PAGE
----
Of course, I’m hesistant to say what the doctors say is happening. I know that this brain cancer in my mother-in-law’s brain is a reality. But I now that God trumps reality. Actually, God is reality and His reality isn’t always what we see or feel here in our lives. Our prayer is, “God, we know you can heal her. If it is your will to heal her, we have no doubt that you can. But, we submit to your sovereignty. We just ask that if it is not your will to heal her of this tumor, that you take her home to be with you quickly so that she does not suffer.”

I hope and pray these are all healthy and Godly perspectives to have.

Winter in June

6 Jun

Christian recording artists Nichole Nordemann has this song called “Every Season” about seeing God in every season of your life. It really spoke to me a few years back when it came out and in my prayer time today, it just popped into my head. Specifically this lyric:

And everything in time and under heaven
Finally falls asleep
Wrapped in blankets white, all creation
Shivers underneath
And still I notice you
When branches crack
And in my breath on frosted glass
Even now in death, You open doors for life to enter
You are winter

I think that the past six months have been a time of winter in my life. With events as obvious as the death of my dad and something a little more subtle like the loss of a life without a child. Recently, we’ve had this massive transition in our church and transition can be a winter-like period as well. Some people have lost their jobs and the people still left at the church are mourning the loss of a friend or pastor who is moving on.

It’s so easy to sit back and see God pruning other people around you. “Oh yea, they’re being pruned.” “Oh man, would you look at that… the church is being pruned.” “I hope everyone embraces the pruning cause it’s such a healthy thing…” All of these things are easy to say, until you realize the God has been pruning you all along and He’s not done yet. Why hadn’t I noticed? Why did I think I was exempt from it all?

The real question is, can I still see God in all of it? Can I see God in the death of my dad? Can I see God in giving up my comfortable behavior in order to be the mom my son needs? Can I see God in change? Can I see God in death, whether physical or spiritual?

I pray that I can.

Will the Real Teresa Please Stand Up

30 Apr

So, I have begun my path on the road to recovery. To claw myself out of the depths of post-partum depression back to (hopefully) feeling like myself again. And as I say and think those words, I wonder, “What does that even mean?” The last time I remember feeling like myself was when I had no human being to rely on me to do that little task of sustaining their life. (I hope you’re sensing the tone, cause there is one).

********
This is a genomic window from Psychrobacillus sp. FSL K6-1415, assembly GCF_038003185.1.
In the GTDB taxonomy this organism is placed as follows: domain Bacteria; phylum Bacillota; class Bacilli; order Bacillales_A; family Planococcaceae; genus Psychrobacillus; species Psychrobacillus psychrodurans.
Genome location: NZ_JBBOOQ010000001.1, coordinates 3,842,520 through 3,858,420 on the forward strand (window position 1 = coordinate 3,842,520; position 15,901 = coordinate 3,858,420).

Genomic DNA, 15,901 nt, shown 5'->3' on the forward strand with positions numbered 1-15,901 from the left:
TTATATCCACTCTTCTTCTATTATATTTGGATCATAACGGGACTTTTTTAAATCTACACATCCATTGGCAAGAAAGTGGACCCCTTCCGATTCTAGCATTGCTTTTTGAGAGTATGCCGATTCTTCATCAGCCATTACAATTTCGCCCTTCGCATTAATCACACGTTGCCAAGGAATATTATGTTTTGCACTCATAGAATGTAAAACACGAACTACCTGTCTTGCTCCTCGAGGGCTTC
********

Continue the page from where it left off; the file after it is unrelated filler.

Who will emerge when the dust of hormones settle? What are the parts of me that I will choose to leave behind because they no longer fit as my new role as “mommy”? What will I keep? What will I hold onto, refusing to let go, kicking and screaming as God continues to refine me? And why does this refining process have to be so freaking painful?!?! Why can’t refining be a comforting process that feels like getting a foot massage? Or as satisfying as eating toaster strudel? (which I’m officially off of, btw).


I knew that becoming a mom wouldn’t be a walk in a field of daisies along calm streams and toaster strudel waiting for me at the end of the path (*sigh*), but I didn’t expect the identity crisis.

Will the Real Teresa Please Stand Up

29 Apr

So, I have begun my path on the road to recovery. To claw myself out of the depths of post-partum depression back to (hopefully) feeling like myself again. And as I say and think those words, I wonder, “What does that even mean?” The last time I remember feeling like myself was when I had no human being to rely on me to do that little task of sustaining their life. (I hope you’re sensing the tone, cause there is one).

Who will emerge when the dust of hormones settle? What are the parts of me that I will choose to leave behind because they no longer fit as my new role as “mommy”? What will I keep? What will I hold onto, refusing to let go, kicking and screaming as God continues to refine me? And why does this refining process have to be so freaking painful?!?! Why can’t refining be a comforting process that feels like getting a foot massage? Or as satisfying as eating toaster strudel? (which I’m officially off of, btw).


I knew that becoming a mom wouldn’t be a walk in a field of daisies along calm streams and toaster strudel waiting for me at the end of the path (*sigh*), but I didn’t expect the identity crisis.